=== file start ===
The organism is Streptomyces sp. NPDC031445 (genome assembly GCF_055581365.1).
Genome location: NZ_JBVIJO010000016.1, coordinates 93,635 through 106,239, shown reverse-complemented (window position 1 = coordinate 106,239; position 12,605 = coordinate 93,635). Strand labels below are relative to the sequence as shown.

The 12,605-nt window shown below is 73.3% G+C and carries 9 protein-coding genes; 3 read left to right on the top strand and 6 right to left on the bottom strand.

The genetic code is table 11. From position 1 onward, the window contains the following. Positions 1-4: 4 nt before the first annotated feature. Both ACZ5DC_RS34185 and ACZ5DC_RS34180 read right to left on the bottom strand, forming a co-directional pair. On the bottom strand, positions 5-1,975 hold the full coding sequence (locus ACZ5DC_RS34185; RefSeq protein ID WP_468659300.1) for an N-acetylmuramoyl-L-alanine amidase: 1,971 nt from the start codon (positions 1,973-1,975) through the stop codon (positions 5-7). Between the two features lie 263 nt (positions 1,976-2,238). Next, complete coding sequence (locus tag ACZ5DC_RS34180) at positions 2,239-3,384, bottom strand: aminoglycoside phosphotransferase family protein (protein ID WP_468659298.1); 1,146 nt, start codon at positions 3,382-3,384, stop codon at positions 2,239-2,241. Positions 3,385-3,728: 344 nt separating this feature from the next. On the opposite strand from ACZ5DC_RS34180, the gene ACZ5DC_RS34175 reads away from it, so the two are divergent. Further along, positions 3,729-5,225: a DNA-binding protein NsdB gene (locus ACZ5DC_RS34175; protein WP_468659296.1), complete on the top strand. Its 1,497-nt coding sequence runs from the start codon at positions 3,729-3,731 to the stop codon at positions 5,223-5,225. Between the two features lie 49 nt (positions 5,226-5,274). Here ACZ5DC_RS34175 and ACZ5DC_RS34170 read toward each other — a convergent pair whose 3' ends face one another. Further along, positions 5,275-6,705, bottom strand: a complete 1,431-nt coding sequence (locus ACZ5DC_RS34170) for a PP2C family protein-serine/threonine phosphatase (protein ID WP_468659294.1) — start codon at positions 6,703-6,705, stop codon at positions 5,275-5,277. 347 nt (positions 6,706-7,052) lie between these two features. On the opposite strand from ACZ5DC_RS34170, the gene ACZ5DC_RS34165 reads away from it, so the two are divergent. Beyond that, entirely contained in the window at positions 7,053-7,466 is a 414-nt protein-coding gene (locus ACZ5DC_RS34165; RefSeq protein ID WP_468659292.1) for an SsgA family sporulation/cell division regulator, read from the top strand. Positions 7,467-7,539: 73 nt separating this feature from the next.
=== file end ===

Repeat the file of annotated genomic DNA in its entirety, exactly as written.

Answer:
The organism is Streptomyces sp. NPDC031445 (genome assembly GCF_055581365.1).
Genome location: NZ_JBVIJO010000016.1, coordinates 93,635 through 106,239, shown reverse-complemented (window position 1 = coordinate 106,239; position 12,605 = coordinate 93,635). Strand labels below are relative to the sequence as shown.

The 12,605-nt window shown below is 73.3% G+C and carries 9 protein-coding genes; 3 read left to right on the top strand and 6 right to left on the bottom strand.

The genetic code is table 11. From position 1 onward, the window contains the following. Positions 1-4: 4 nt before the first annotated feature. Both ACZ5DC_RS34185 and ACZ5DC_RS34180 read right to left on the bottom strand, forming a co-directional pair. On the bottom strand, positions 5-1,975 hold the full coding sequence (locus ACZ5DC_RS34185; RefSeq protein ID WP_468659300.1) for an N-acetylmuramoyl-L-alanine amidase: 1,971 nt from the start codon (positions 1,973-1,975) through the stop codon (positions 5-7). Between the two features lie 263 nt (positions 1,976-2,238). Next, complete coding sequence (locus tag ACZ5DC_RS34180) at positions 2,239-3,384, bottom strand: aminoglycoside phosphotransferase family protein (protein ID WP_468659298.1); 1,146 nt, start codon at positions 3,382-3,384, stop codon at positions 2,239-2,241. Positions 3,385-3,728: 344 nt separating this feature from the next. On the opposite strand from ACZ5DC_RS34180, the gene ACZ5DC_RS34175 reads away from it, so the two are divergent. Further along, positions 3,729-5,225: a DNA-binding protein NsdB gene (locus ACZ5DC_RS34175; protein WP_468659296.1), complete on the top strand. Its 1,497-nt coding sequence runs from the start codon at positions 3,729-3,731 to the stop codon at positions 5,223-5,225. Between the two features lie 49 nt (positions 5,226-5,274). Here ACZ5DC_RS34175 and ACZ5DC_RS34170 read toward each other — a convergent pair whose 3' ends face one another. Further along, positions 5,275-6,705, bottom strand: a complete 1,431-nt coding sequence (locus ACZ5DC_RS34170) for a PP2C family protein-serine/threonine phosphatase (protein ID WP_468659294.1) — start codon at positions 6,703-6,705, stop codon at positions 5,275-5,277. 347 nt (positions 6,706-7,052) lie between these two features. On the opposite strand from ACZ5DC_RS34170, the gene ACZ5DC_RS34165 reads away from it, so the two are divergent. Beyond that, entirely contained in the window at positions 7,053-7,466 is a 414-nt protein-coding gene (locus ACZ5DC_RS34165; RefSeq protein ID WP_468659292.1) for an SsgA family sporulation/cell division regulator, read from the top strand. Positions 7,467-7,539: 73 nt separating this feature from the next.